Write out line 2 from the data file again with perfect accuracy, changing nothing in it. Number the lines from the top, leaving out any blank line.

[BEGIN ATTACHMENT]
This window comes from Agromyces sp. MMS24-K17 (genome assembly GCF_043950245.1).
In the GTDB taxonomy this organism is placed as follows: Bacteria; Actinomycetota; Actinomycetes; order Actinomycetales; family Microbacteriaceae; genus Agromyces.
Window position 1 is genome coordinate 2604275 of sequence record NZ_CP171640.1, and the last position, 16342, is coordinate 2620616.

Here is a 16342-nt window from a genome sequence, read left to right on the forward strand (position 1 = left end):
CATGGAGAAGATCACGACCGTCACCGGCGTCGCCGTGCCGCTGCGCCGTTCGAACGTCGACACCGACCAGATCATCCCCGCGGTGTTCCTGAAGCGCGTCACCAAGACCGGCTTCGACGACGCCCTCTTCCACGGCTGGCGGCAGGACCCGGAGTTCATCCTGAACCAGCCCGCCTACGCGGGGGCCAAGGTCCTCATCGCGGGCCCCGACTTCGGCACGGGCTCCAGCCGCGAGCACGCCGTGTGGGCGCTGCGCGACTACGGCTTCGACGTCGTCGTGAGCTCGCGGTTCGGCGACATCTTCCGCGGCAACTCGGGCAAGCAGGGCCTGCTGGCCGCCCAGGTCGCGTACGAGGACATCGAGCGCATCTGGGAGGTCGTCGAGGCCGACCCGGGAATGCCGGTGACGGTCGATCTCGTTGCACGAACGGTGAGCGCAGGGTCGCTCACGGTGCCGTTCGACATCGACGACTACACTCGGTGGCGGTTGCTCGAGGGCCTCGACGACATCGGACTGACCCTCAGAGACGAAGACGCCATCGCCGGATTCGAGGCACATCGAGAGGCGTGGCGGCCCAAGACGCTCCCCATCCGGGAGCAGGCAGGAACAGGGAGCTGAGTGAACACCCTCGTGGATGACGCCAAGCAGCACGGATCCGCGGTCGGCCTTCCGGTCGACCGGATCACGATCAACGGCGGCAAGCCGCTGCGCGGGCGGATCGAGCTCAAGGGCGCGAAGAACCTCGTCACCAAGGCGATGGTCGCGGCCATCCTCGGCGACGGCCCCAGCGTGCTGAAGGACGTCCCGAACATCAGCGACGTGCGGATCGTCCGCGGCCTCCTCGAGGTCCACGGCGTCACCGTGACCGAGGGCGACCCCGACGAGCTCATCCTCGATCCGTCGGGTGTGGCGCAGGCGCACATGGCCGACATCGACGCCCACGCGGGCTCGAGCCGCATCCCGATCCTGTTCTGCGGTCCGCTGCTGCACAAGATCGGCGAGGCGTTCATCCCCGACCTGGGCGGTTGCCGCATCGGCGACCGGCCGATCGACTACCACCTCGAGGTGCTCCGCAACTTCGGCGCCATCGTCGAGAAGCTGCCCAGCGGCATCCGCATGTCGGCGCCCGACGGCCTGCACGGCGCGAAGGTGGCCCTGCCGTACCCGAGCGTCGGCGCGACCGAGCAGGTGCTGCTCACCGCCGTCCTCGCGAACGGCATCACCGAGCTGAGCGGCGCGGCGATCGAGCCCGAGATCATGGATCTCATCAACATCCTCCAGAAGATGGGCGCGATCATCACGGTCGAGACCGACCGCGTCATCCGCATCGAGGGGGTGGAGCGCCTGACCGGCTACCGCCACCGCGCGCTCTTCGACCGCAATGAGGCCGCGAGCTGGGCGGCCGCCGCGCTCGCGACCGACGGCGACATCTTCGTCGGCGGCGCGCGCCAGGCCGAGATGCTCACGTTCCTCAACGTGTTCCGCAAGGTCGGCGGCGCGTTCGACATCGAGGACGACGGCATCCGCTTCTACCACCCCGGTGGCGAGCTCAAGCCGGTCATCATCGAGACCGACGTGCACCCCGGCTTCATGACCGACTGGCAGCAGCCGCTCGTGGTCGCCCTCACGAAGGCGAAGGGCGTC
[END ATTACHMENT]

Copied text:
In the GTDB taxonomy this organism is placed as follows: Bacteria; Actinomycetota; Actinomycetes; order Actinomycetales; family Microbacteriaceae; genus Agromyces.